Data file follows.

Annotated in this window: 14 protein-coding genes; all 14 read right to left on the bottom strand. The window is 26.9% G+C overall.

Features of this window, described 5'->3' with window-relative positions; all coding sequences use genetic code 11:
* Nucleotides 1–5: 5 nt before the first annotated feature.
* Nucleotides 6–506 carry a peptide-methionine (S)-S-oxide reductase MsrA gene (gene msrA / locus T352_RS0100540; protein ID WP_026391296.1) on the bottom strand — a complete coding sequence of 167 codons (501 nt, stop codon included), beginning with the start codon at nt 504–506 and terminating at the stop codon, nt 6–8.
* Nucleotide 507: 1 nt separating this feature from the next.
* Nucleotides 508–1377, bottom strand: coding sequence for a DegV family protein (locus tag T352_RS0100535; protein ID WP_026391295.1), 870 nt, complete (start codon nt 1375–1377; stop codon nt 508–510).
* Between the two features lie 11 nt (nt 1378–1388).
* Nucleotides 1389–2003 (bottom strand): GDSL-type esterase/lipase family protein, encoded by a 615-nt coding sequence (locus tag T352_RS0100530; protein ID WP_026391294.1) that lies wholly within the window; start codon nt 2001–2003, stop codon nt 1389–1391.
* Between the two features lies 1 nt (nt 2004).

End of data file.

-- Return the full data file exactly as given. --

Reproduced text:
Annotated in this window: 14 protein-coding genes; all 14 read right to left on the bottom strand. The window is 26.9% G+C overall.

Features of this window, described 5'->3' with window-relative positions; all coding sequences use genetic code 11:
* Nucleotides 1–5: 5 nt before the first annotated feature.
* Nucleotides 6–506 carry a peptide-methionine (S)-S-oxide reductase MsrA gene (gene msrA / locus T352_RS0100540; protein ID WP_026391296.1) on the bottom strand — a complete coding sequence of 167 codons (501 nt, stop codon included), beginning with the start codon at nt 504–506 and terminating at the stop codon, nt 6–8.
* Nucleotide 507: 1 nt separating this feature from the next.
* Nucleotides 508–1377, bottom strand: coding sequence for a DegV family protein (locus tag T352_RS0100535; protein ID WP_026391295.1), 870 nt, complete (start codon nt 1375–1377; stop codon nt 508–510).
* Between the two features lie 11 nt (nt 1378–1388).
* Nucleotides 1389–2003 (bottom strand): GDSL-type esterase/lipase family protein, encoded by a 615-nt coding sequence (locus tag T352_RS0100530; protein ID WP_026391294.1) that lies wholly within the window; start codon nt 2001–2003, stop codon nt 1389–1391.
* Between the two features lies 1 nt (nt 2004).